A masterful, intensely suspenseful novel about a reader whose obsession with a reclusive writer goes far too far—a book about the power of storytelling, starring the same trio of unlikely and winning heroes King introduced in Mr. Mercedes.
"Wake up genius." So begins King’s instantly riveting story about a vengeful reader. The genius is John Rothstein, an iconic author who created a famous character, Jimmy Gold, but who hasn’t published a book for decades. Morris Bellamy is livid, not just because Rothstein has stopped providing books, but because the nonconformist Jimmy Gold has sold out for a career in advertising. Morris kills Rothstein and empties his safe of cash, yes, but the real treasure is a trove of notebooks containing at least one more Gold novel.
Morris hides the money and the notebooks, and then he is locked away for another crime. Decades later, a boy named Pete Saubers finds the treasure, and now it is Pete and his family that Bill Hodges, Holly Gibney, and Jerome Robinson must rescue from the ever-more deranged and vengeful Morris when he’s released from prison after thirty-five years.
Not since Misery has King played with the notion of a reader whose obsession with a writer gets dangerous. Finders Keepers is spectacular, heart-pounding suspense, but it is also King writing about how literature shapes a life—for good, for bad, forever.
I purchased this book from Barnes And Noble for my own pleasure.
A reader experiences two things when they first hold in their hands the newest novel by their favorite author: excitement (of course), but there is also a bit of trepidation. Will this live up to their last novel? Will I be disappointed? Will I want to hit their computer with a hammer?
For me, I ask myself those questions whenever there is a new Stephen King novel released. If you know me, you know he is the man whose work has influenced me since I was in middle school. And you will also know that I have absolutely loved everything he has put out lately.
I'm not a literary snob. I read popular current authors as well as indies and classics. Rarely will you ever come across a novel that, aesthetically, is true literary gold as well as frightening and entertaining. Finders Keepers is that novel, possibly the novel future generations will look at as two things: how to write a kick-a** thriller that leaves readers on the edge of their seats, and a commentary on human nature in various ways. I won't go into those ways here (I am not a scholar. I read for pleasure 99% of the time.) but I will say that I hope I can take part in these discussions, because I know that King brought up some really dark and accurate points about life in the recession, about obsession, madness and human nature as a whole.
This is a continuation of Mr. Mercedes, his 2014 thriller about a madman who killed and injured dozens of people with a fancy car, but that story takes a backseat...for a while.
We do get to see the heroes of Mr. Mercedes in all their glory: fast-thinking Det-Ret Bill Hodges, the obsessive-compulsive yet lovable Holly Gibney and the intellectual and humorous Jerome Robinson. In this story they have to help a teenage boy get out of a pretty big jam thanks to one crazily obsessed literature fan, Morris Bellamy.
When people read the description, their first thought is, "Oh, he's repeating Misery." No, no, NO! Do not think that. Wipe that thought from your mind. Yes, Finders Keepers is about an obsessed fan of a certain writer and their outrage over what said writer has done to their favorite character. But the similarities stop there, reader. Morris is not as crazy as Annie Wilkes, and his crazy is of a different kind. I could go into psychoanalysis, but I won't bore you.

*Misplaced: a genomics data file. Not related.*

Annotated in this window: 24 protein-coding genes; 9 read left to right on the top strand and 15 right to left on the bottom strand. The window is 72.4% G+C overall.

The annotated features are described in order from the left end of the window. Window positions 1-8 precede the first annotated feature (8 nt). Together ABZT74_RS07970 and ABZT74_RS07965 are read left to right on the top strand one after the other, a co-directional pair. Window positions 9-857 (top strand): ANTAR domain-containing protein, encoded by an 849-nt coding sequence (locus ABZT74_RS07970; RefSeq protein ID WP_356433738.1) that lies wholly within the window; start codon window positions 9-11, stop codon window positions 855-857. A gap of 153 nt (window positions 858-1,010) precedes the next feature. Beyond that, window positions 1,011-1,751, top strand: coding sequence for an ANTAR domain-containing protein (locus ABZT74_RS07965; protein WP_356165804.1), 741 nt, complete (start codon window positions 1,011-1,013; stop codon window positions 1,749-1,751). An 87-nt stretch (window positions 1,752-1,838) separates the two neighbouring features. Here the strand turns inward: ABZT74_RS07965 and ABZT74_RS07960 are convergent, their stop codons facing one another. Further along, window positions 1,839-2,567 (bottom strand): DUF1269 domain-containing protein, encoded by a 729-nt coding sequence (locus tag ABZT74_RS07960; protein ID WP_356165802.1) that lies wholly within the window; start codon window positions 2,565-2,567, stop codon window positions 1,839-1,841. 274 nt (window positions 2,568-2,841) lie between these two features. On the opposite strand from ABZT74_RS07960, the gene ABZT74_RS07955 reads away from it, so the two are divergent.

Here are the high points for me: the amazing cast of characters. Reading about Bill and the gang was like reuniting with good friends. I love them, and will be sad when the third and final book about them is released, because I will miss them.
The characters original to the book are also well developed and memorable: Morris and the Saubers family, even John Rothstein, the fictional novelist killed in the first chapter. Morris and Peter Saubers are two sides of the same coin: both huge Rothstein fans and both obsessed with the stories he wrote about his protagonist but never published. Morris is the insane side, and Peter is the caring side. You, like me, will melt with joy when you see how much Peter cares for his family.
The other thing I loved was how literary appreciation is so prevalent in the story. A love of literature is a beautiful thing, even the insane love Morris has. It's compelling and made me enjoy the story more, because those are emotions I can relate to as a Constant Reader.
Stephen King can write horror better than anyone else I have ever read. But his scariest villains are not the Barlows or the Randall Flaggs. No, his most frightening antagonists are the ones we can relate to, the ones who are all too human. I did not fear the woman in the painting in Rose Madder, because she could never be real. I do fear the Annie Wilkeses and the Morris Bellamys, because they are very, very real. They are the dark part of every human soul and they could be your neighbor, your friend, your sibling...or they can be you.
When it comes to crime thrillers, you will also never come close to the gritty, realistic way King writes. If I can ever be half as good as him, I will be quite pleased.
Finally, the killer we met in Mr. Mercedes has not been forgotten! I can't say much about it, but there is a cliffhanger from Hell at the end, and we will definitely be seeing the murderous son of a b*tch in book three, or my name is Kelly Smith!
5/5--Did you expect anything else after this long, gushing review?
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